I first purchased It Takes a Nation of Millions to Hold Us Back from the Camelot Records in the Dayton Mall. I was 11 years old and every dollar earned on my paper route went directly towards filling a shoebox full of hip-hop cassettes. This particular pilgrimage was in anticipation of my trip to a multi-cultural summer camp in Germany. I would never call my upbringing strict, but my mother was keen to Tipper Gore and loved to deny me access to anything bearing a Parental Advisory sticker. I would also never refer to my hometown of Troy, Ohio as a sheltered community, but the absence of black culture is glaringly obvious. Troy is the essence of white-bred, middle-class, suburbia.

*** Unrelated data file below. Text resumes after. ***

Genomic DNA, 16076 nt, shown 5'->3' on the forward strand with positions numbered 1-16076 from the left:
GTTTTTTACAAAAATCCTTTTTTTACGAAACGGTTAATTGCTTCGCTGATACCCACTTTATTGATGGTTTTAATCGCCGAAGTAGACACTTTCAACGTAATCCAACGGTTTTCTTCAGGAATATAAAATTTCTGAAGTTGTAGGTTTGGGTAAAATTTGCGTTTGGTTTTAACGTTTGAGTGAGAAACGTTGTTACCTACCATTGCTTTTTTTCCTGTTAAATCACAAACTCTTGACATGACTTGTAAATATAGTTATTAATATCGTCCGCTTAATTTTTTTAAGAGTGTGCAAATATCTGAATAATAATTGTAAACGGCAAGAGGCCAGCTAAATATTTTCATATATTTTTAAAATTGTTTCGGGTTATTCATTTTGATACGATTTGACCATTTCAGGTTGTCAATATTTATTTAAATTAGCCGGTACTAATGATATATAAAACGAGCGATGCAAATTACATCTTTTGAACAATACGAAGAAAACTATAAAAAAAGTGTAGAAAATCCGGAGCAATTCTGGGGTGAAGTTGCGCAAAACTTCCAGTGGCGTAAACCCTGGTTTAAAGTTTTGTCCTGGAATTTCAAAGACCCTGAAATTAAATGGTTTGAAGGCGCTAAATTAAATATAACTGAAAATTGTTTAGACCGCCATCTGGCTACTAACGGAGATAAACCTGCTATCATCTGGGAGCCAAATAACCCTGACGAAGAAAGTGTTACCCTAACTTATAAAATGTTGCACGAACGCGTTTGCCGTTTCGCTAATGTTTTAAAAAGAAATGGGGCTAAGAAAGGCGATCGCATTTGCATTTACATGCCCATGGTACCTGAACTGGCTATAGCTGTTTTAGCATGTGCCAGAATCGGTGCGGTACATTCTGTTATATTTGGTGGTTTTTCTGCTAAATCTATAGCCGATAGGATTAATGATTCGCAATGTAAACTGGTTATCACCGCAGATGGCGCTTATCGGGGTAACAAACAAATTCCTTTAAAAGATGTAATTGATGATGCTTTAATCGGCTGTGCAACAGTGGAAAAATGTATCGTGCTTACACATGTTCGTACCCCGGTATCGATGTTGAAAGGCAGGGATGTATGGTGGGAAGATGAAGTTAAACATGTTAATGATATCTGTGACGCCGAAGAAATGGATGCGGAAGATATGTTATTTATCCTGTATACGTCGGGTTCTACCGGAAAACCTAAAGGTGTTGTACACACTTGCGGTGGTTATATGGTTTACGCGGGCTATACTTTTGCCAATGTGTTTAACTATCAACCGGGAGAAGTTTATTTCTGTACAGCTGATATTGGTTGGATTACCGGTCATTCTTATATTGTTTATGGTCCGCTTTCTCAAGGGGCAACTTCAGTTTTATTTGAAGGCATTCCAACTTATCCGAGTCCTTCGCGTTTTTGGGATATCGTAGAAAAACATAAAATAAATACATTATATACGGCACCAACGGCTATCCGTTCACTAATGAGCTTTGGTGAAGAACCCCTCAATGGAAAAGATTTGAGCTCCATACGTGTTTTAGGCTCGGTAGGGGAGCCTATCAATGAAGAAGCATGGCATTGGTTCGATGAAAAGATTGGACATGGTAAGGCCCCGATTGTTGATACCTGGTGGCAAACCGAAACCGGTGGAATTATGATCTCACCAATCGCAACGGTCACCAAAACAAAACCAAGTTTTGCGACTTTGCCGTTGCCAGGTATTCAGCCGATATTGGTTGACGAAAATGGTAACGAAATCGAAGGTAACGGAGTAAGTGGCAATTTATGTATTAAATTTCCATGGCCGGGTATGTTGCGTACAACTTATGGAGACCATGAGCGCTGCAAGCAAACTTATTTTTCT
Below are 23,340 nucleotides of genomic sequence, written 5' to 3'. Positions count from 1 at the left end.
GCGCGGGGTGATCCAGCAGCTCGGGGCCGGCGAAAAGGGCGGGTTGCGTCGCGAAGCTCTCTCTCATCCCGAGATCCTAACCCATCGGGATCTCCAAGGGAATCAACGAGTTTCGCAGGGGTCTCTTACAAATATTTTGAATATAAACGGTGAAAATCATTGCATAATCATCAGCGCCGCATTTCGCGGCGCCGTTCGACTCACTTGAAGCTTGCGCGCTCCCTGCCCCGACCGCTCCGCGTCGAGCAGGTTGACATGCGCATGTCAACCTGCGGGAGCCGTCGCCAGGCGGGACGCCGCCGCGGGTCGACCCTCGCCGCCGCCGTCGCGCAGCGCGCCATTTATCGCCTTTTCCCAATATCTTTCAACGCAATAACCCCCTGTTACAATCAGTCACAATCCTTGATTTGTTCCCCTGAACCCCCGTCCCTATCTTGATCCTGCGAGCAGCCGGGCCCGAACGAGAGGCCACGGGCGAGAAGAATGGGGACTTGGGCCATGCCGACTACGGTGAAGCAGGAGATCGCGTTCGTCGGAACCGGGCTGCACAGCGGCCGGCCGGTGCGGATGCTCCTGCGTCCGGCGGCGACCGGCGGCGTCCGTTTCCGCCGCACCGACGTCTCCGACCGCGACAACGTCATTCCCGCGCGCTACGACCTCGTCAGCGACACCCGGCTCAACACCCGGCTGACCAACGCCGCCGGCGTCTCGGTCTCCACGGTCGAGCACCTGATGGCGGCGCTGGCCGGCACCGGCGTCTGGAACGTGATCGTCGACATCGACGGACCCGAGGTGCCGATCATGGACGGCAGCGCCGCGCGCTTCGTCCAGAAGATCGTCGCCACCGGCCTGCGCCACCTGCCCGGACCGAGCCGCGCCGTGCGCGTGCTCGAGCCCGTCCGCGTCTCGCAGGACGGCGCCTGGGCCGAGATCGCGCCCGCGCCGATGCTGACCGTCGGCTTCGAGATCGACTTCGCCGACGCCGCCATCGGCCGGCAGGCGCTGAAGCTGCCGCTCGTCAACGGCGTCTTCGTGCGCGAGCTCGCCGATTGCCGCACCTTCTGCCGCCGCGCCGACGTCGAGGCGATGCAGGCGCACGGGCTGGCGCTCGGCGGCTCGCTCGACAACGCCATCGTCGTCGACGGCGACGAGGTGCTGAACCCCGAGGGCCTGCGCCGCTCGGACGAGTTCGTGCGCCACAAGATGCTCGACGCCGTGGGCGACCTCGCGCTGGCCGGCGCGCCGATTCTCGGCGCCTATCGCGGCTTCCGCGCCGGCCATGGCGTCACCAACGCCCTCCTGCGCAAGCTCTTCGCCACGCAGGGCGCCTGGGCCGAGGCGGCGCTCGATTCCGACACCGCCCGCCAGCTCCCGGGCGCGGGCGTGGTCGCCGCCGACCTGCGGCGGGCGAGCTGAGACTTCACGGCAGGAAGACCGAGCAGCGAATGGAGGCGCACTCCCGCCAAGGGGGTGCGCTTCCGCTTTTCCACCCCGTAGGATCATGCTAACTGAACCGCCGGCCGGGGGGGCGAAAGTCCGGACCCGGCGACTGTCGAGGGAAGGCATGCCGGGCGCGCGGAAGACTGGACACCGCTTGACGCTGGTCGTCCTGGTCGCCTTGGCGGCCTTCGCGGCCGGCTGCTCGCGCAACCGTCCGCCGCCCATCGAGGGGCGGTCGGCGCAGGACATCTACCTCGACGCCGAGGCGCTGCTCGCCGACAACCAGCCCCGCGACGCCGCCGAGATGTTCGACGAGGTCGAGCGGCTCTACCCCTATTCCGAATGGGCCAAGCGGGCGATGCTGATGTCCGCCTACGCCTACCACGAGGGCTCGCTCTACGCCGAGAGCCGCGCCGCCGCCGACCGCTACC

Through MTV and late-night radio transmissions from Dayton I was instantly fascinated with LL Cool J’s crotch-grabbing braggadocio and Run DMC’s arena-ready rhymes, but it was Chuck D and Flavor Flav starring at me through prison bars that truly reeled me in. I managed to hide the tape in a cover for Peter Gabriel’s So and managed to smuggle my contraband (which included a copy of Slayer’s Reign in Blood) through customs, learning every word by the time I touched down in Hamburg……